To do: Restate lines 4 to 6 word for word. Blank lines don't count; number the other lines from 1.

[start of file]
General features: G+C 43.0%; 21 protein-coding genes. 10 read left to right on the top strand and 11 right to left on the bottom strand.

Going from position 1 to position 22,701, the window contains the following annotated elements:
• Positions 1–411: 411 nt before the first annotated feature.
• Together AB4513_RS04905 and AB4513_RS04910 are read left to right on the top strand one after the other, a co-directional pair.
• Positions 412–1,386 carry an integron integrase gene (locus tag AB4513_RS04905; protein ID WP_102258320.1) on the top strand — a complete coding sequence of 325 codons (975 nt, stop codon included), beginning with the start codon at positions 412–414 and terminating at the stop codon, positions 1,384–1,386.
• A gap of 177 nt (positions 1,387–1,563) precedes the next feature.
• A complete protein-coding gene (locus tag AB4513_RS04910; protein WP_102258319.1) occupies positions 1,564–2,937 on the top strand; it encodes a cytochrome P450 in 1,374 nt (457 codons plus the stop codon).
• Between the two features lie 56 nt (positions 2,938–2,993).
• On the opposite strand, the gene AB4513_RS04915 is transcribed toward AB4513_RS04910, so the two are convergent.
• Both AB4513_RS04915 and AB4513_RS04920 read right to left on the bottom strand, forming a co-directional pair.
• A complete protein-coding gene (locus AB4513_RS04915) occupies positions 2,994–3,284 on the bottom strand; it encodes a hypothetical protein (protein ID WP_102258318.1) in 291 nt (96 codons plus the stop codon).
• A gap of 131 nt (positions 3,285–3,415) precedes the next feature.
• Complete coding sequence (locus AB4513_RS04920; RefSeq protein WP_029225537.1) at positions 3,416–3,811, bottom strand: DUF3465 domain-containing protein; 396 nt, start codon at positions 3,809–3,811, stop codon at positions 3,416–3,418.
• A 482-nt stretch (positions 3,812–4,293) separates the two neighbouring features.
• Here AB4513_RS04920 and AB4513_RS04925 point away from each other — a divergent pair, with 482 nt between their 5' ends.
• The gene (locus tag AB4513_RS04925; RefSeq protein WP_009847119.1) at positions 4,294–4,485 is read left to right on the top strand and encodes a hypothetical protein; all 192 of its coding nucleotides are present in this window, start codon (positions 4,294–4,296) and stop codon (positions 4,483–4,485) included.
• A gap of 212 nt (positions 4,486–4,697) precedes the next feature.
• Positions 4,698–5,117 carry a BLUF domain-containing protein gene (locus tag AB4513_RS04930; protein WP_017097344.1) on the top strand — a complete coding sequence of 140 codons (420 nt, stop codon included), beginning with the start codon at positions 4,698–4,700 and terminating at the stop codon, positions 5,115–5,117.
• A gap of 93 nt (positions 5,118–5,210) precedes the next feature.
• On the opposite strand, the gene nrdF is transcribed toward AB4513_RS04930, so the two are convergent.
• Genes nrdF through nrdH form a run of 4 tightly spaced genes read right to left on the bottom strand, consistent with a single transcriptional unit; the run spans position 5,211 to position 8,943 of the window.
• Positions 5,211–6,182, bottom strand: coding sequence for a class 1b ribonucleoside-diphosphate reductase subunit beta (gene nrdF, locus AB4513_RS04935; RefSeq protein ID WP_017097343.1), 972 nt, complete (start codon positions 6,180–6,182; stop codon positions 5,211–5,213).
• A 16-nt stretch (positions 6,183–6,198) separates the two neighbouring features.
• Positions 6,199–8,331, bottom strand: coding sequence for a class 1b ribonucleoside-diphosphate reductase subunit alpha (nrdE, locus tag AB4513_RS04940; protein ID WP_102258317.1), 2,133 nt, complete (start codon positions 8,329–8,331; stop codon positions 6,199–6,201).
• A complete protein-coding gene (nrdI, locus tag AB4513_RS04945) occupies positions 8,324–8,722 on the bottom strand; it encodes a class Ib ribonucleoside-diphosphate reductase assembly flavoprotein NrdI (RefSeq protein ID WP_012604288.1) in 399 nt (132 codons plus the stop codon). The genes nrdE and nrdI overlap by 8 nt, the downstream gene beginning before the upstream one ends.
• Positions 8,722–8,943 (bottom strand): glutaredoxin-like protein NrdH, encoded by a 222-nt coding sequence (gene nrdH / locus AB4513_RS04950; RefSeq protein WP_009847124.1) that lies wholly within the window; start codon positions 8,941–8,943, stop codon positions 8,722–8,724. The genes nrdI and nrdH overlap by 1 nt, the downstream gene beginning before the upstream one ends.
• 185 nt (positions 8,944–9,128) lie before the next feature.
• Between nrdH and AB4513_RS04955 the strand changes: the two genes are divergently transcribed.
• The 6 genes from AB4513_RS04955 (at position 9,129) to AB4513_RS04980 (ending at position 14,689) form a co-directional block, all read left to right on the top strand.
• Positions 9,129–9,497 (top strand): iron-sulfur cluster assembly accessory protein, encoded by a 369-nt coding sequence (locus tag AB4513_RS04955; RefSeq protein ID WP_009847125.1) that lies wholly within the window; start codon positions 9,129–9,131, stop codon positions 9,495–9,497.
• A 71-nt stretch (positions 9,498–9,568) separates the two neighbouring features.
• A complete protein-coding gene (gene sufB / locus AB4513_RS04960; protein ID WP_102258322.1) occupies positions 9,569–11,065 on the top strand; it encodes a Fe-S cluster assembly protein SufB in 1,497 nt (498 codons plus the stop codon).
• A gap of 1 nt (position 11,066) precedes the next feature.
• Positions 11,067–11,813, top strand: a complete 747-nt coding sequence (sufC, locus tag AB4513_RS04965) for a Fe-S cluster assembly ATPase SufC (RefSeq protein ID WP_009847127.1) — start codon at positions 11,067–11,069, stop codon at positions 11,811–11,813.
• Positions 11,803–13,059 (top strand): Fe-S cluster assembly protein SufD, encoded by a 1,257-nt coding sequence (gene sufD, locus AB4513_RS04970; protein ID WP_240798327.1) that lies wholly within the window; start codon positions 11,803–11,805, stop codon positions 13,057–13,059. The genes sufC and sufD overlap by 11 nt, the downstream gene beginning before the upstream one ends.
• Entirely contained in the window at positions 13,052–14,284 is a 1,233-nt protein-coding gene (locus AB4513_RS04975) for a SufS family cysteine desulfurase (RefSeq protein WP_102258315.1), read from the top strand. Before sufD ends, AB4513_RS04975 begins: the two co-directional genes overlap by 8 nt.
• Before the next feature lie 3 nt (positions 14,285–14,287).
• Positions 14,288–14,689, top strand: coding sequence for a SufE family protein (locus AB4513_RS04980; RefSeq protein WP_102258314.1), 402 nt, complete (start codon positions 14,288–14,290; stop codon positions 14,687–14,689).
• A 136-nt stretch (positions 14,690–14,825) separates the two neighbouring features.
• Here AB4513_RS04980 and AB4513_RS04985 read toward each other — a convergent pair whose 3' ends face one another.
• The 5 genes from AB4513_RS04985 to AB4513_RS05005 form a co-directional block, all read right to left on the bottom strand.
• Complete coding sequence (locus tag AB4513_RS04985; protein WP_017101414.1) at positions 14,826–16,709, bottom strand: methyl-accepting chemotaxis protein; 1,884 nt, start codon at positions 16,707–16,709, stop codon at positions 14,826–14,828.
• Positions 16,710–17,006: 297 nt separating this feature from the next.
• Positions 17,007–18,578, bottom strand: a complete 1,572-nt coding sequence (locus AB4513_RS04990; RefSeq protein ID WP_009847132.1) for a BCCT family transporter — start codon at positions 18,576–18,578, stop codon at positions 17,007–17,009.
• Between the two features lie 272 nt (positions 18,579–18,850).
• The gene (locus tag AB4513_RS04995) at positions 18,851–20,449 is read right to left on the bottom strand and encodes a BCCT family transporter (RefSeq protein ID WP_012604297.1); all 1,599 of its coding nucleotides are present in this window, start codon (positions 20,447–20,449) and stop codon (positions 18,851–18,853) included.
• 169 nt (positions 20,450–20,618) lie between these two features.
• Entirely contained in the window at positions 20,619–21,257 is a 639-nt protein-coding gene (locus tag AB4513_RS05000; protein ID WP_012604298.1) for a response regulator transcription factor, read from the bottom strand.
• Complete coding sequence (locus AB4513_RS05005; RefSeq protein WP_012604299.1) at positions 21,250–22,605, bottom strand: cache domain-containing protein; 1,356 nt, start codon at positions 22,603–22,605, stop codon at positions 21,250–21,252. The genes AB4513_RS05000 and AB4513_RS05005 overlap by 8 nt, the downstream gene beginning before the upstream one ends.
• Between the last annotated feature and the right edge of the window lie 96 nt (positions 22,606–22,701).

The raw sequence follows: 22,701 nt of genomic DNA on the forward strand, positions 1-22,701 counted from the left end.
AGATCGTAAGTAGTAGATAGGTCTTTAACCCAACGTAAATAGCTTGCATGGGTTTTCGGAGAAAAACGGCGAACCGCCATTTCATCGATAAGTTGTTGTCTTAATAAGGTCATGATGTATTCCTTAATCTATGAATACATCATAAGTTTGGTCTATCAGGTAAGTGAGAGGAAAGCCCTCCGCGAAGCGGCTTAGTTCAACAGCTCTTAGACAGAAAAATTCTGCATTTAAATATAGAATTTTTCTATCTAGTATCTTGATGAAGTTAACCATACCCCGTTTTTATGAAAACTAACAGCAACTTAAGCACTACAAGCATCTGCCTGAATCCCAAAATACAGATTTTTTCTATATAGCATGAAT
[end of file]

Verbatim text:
• Together AB4513_RS04905 and AB4513_RS04910 are read left to right on the top strand one after the other, a co-directional pair.
• Positions 412–1,386 carry an integron integrase gene (locus tag AB4513_RS04905; protein ID WP_102258320.1) on the top strand — a complete coding sequence of 325 codons (975 nt, stop codon included), beginning with the start codon at positions 412–414 and terminating at the stop codon, positions 1,384–1,386.
• A gap of 177 nt (positions 1,387–1,563) precedes the next feature.